Out-of-order delivery is the delivery of the packet in a different order from which they were sent.
Out-of-order delivery can be caused by packets following multiple paths through a network, or via parallel processing paths within network equipment that are not designed to ensure that packet ordering is preserved.
TCP prevents out-of-order delivery and hence users would notice that whenever TCP is enabled in the transport layer, the number of out-of-order packets would always be zero.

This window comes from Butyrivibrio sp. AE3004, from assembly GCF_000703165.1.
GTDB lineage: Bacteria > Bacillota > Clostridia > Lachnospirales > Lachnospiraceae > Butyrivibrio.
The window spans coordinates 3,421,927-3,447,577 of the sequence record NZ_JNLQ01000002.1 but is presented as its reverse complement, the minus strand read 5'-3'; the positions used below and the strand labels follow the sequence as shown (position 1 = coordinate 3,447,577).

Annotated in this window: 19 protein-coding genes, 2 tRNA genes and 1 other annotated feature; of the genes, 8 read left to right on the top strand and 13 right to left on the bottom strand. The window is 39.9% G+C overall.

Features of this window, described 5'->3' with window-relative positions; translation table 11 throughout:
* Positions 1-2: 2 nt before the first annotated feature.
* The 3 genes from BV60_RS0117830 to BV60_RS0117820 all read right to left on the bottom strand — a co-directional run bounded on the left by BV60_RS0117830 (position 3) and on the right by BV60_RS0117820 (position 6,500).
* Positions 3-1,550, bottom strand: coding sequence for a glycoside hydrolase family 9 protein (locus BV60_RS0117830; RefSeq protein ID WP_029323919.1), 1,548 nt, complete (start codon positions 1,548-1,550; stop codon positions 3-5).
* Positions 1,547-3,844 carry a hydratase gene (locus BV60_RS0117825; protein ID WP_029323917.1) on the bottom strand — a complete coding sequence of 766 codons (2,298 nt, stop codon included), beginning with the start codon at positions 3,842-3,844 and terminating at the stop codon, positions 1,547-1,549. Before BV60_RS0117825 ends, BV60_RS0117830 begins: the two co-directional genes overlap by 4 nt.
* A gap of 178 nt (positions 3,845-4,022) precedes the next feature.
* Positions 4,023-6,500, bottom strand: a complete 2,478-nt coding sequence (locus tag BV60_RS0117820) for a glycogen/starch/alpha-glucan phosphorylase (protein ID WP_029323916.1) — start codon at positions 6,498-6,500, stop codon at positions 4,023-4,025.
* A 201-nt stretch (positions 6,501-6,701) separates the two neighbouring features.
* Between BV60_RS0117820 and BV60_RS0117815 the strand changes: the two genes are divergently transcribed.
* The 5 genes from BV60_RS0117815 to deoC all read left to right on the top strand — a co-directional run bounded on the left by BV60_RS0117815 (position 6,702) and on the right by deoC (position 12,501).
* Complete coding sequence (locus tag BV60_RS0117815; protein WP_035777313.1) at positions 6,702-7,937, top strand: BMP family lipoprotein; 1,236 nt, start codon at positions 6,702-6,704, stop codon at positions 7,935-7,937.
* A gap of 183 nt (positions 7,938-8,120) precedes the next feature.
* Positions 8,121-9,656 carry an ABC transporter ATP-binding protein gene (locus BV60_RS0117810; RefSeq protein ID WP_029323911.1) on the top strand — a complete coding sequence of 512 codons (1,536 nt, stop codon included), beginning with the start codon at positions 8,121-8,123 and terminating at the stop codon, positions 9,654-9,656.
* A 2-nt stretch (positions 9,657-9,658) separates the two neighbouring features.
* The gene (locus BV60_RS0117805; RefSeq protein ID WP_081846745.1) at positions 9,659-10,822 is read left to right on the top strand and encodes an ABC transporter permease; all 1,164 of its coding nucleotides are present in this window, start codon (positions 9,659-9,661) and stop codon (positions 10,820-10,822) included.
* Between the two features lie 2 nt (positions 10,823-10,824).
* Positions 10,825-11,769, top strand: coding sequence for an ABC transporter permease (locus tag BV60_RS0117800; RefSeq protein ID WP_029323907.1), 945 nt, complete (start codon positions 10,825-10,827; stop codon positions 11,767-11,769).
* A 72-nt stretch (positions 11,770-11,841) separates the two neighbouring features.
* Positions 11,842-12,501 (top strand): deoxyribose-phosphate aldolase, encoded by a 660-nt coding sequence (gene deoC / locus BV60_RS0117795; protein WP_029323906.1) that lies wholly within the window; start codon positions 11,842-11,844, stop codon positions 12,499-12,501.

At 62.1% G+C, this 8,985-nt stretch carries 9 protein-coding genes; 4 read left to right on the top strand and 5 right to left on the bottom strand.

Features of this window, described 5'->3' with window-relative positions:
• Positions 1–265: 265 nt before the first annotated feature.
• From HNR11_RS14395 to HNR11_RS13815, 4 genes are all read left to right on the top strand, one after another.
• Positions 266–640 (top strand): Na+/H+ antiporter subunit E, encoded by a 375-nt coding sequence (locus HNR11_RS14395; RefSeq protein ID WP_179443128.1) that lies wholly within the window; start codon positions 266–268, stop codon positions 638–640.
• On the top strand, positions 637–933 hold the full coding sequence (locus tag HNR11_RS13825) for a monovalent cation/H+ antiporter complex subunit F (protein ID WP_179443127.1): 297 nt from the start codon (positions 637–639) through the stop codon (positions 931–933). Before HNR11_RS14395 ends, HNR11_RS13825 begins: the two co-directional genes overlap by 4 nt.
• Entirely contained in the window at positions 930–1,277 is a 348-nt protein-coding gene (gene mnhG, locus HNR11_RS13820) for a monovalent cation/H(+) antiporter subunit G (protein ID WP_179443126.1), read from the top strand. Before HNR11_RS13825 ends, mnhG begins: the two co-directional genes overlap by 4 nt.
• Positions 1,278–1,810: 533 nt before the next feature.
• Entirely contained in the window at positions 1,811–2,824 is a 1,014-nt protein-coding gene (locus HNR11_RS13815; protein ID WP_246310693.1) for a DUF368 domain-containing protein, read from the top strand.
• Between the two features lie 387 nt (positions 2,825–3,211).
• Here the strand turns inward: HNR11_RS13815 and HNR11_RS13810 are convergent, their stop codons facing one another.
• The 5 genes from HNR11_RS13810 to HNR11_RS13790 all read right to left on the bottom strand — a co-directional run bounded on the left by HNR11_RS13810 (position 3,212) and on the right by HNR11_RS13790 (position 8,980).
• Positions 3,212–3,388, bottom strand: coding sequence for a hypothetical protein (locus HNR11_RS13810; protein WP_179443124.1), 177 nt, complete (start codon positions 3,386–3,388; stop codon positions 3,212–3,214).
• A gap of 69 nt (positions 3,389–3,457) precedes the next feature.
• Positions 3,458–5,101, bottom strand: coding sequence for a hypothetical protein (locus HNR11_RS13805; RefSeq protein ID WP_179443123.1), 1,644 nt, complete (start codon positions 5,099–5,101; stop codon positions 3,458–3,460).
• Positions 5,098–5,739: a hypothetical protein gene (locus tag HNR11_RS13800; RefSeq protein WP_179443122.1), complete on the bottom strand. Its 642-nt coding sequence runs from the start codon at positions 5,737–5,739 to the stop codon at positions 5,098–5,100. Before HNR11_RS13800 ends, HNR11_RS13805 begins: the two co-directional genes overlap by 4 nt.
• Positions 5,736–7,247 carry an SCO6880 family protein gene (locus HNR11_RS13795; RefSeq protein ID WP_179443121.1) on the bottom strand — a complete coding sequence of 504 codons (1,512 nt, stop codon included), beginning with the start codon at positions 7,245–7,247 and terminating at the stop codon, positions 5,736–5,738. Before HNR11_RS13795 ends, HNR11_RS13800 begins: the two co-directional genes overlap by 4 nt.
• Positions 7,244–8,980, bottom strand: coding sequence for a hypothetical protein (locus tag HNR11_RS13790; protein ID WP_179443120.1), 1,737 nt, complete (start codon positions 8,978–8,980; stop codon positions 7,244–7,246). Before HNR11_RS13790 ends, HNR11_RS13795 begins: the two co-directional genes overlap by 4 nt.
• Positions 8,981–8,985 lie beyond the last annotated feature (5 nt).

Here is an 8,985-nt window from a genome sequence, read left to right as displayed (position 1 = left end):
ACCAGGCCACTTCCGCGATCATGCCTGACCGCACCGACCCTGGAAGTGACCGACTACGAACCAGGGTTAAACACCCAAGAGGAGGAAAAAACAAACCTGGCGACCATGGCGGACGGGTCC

Typically out of order delivery packets occur when running MANET, WSN simulations with UDP in the transport layer.
A document explaining the steps to arrive at the number of out-of-order packets from the event trace is attached below